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Report on Sheveluch (Russia) — December 2003

Bulletin of the Global Volcanism Network, vol. 28, no. 12 (December 2003)
Managing Editor: Richard Wunderman.

Sheveluch (Russia) Lava dome continues growing in the active crater

Please cite this report as:

Global Volcanism Program, 2003. Report on Sheveluch (Russia) (Wunderman, R., ed.). Bulletin of the Global Volcanism Network, 28:12. Smithsonian Institution.

Volcano Profile |  Complete Bulletin



56.653°N, 161.36°E; summit elev. 3283 m

All times are local (unless otherwise noted)

A lava dome continued to grow in the active crater at Shiveluch (also called Sheveluch). In accord with the hazard associated with lava dome growth, the level of concern from 7 November 2003 to 2 January 2004 was yellow. During this ~ 2-month interval, US and Russian satellites recorded thermal anomalies averaging 1-3 pixels.

Increasing seismicity in December was accompanied by gas-steam plumes with varying heights of 50-800 m. Sometimes the plumes extended over 10-30 km to the E, as was noted on 30 November and 2-3 December.

Seismicity was at background levels during most of November. On 29-30 November instruments detected a series of shallow events lasting 3-4 minutes. On November 29-30 and December 1-4, weak shallow earthquakes were registered. Similar earthquakes also occurred at depths of 0-5 km beneath the active dome during 19 December 2003 to 2 January 2004.

On 13 December geophysicists noted a series of weak, local, and continuous seismic events interpreted as possibly resulting from the descent of hot avalanches, but visual observations revealed only weak fumarolic activity. Later, on 11, 12, 15, and 16 December, people in the town of Klyuchi saw gas-steam plumes rise up to 100-400 m above the dome.

Eight strong earthquakes registered in December. Two occurred on 14 and 16 December; ;they were of ML over 2.25 in the depth range 0-5 km. Three occurred on 20 December; they were of ML 1.9-2.0 in the depth range 0-10 km. Three total earthquakes occurred in the two days 28 December and 1 January; they were of ML 1.7-2.5 in the depth range 2-5 km.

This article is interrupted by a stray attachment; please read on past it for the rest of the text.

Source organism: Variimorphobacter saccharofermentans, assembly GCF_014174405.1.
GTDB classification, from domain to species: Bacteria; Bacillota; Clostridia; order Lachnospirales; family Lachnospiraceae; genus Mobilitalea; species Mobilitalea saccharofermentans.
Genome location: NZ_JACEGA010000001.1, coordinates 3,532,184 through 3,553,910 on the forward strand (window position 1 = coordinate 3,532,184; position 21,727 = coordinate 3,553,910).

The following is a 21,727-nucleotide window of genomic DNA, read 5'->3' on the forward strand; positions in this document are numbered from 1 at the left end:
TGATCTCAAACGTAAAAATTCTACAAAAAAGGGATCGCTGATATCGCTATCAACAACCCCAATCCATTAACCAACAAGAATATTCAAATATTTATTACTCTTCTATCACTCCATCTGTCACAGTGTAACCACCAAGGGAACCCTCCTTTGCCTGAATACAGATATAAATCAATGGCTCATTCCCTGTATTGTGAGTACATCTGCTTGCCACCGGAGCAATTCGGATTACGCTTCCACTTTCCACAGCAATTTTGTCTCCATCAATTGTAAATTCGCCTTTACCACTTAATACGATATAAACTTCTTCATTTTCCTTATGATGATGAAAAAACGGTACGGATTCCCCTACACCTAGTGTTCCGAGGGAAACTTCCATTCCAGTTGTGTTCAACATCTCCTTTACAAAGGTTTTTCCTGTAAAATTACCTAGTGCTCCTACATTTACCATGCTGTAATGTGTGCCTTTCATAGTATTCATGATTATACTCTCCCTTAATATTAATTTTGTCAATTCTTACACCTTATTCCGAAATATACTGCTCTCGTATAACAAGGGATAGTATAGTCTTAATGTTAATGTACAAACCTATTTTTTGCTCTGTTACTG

Geologic Background. The high, isolated massif of Sheveluch volcano (also spelled Shiveluch) rises above the lowlands NNE of the Kliuchevskaya volcano group. The 1300 km3 volcano is one of Kamchatka's largest and most active volcanic structures. The summit of roughly 65,000-year-old Stary Shiveluch is truncated by a broad 9-km-wide late-Pleistocene caldera breached to the south. Many lava domes dot its outer flanks. The Molodoy Shiveluch lava dome complex was constructed during the Holocene within the large horseshoe-shaped caldera; Holocene lava dome extrusion also took place on the flanks of Stary Shiveluch. At least 60 large eruptions have occurred during the Holocene, making it the most vigorous andesitic volcano of the Kuril-Kamchatka arc. Widespread tephra layers from these eruptions have provided valuable time markers for dating volcanic events in Kamchatka. Frequent collapses of dome complexes, most recently in 1964, have produced debris avalanches whose deposits cover much of the floor of the breached caldera.

Information Contacts: Olga Girina, Kamchatka Volcanic Eruptions Response Team (KVERT), a cooperative program of the Institute of Volcanic Geology and Geochemistry, Far East Division, Russian Academy of Sciences, Piip Ave. 9, Petropavlovsk-Kamchatsky, 683006, Russia, the Kamchatka Experimental and Methodical Seismological Department (KEMSD), GS RAS (Russia), and the Alaska Volcano Observatory (USA); Alaska Volcano Observatory (AVO), a cooperative program of the U.S. Geological Survey, 4200 University Drive, Anchorage, AK 99508-4667, USA (URL: http://www.avo.alaska.edu/), the Geophysical Institute, University of Alaska, PO Box 757320, Fairbanks, AK 99775-7320, USA, and the Alaska Division of Geological and Geophysical Surveys, 794 University Ave., Suite 200, Fairbanks, AK 99709, USA.